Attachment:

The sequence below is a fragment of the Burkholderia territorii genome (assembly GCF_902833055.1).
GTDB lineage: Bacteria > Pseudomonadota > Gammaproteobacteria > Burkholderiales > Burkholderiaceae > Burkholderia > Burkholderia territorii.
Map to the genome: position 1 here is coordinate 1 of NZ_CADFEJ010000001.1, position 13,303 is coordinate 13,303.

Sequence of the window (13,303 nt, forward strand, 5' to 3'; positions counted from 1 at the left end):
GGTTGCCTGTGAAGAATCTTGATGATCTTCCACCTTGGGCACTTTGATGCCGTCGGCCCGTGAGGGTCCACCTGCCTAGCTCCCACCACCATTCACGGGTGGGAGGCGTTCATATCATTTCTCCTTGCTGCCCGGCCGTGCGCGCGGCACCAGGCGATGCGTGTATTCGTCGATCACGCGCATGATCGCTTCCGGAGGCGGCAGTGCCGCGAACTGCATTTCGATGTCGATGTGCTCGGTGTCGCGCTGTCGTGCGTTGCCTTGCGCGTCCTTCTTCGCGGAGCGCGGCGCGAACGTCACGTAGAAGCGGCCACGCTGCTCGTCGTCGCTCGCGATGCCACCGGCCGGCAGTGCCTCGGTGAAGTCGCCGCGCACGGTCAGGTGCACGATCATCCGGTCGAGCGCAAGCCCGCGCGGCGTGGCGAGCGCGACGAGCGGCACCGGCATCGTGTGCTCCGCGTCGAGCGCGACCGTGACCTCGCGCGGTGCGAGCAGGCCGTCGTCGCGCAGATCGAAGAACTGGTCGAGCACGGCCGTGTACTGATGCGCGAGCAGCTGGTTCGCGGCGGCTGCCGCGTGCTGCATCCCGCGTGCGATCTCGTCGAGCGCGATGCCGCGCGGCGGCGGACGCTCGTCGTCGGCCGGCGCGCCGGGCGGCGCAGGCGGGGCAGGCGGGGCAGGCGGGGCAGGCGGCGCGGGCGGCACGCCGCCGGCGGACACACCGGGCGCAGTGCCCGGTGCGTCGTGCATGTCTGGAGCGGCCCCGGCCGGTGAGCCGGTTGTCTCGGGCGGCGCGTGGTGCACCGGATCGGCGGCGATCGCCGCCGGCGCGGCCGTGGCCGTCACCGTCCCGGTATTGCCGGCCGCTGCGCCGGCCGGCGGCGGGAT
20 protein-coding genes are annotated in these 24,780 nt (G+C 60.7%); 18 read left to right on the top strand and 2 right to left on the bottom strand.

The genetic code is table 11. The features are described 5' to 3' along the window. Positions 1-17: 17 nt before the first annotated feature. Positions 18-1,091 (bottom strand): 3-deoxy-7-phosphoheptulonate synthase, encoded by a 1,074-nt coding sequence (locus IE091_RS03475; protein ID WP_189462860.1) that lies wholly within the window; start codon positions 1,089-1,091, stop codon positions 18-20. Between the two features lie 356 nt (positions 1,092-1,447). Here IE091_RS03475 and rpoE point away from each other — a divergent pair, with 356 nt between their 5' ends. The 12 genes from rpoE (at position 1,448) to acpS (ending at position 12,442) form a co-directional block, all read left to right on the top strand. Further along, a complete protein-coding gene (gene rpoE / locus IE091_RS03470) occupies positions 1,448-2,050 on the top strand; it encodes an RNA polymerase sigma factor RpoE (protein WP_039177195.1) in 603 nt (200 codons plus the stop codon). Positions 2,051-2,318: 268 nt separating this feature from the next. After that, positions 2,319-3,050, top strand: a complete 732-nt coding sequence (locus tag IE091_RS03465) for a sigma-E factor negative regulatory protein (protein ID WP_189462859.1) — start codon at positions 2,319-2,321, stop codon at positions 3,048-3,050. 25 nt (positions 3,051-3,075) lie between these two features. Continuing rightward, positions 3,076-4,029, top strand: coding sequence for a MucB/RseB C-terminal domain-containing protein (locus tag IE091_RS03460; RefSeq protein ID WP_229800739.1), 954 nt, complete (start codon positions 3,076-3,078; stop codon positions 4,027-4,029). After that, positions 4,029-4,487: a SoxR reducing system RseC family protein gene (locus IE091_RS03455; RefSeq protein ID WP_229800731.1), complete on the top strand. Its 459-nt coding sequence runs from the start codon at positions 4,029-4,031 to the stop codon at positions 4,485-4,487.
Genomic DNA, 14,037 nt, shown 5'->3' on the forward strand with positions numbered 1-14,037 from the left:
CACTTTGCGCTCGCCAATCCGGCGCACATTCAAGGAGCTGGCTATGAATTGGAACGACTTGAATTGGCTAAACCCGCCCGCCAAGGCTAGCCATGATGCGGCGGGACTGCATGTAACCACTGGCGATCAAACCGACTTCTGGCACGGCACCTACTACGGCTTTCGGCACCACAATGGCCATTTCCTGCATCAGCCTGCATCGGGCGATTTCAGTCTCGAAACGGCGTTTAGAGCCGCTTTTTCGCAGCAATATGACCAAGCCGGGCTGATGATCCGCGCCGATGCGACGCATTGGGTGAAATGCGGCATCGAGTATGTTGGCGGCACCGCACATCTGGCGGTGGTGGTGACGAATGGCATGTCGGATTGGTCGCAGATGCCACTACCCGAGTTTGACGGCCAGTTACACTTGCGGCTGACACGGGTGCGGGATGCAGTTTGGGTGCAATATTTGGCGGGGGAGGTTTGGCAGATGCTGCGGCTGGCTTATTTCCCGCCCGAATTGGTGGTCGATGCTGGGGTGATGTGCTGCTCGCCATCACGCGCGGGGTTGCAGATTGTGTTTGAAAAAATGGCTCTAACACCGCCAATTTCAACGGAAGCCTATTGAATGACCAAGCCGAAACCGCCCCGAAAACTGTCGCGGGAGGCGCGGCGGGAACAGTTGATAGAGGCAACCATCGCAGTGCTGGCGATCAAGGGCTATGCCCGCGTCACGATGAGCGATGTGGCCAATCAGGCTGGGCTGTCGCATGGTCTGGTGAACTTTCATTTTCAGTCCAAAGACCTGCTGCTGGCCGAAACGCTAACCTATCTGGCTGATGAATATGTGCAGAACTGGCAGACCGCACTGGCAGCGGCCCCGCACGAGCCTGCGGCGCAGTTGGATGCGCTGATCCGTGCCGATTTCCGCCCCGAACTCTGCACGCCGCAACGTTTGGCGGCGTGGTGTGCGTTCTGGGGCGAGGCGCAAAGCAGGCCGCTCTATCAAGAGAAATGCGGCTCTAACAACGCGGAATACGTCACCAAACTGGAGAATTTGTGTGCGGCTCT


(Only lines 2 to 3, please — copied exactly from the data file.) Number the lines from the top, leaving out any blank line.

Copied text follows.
GTDB lineage: Bacteria > Pseudomonadota > Gammaproteobacteria > Burkholderiales > Burkholderiaceae > Burkholderia > Burkholderia territorii.
Map to the genome: position 1 here is coordinate 1 of NZ_CADFEJ010000001.1, position 13,303 is coordinate 13,303.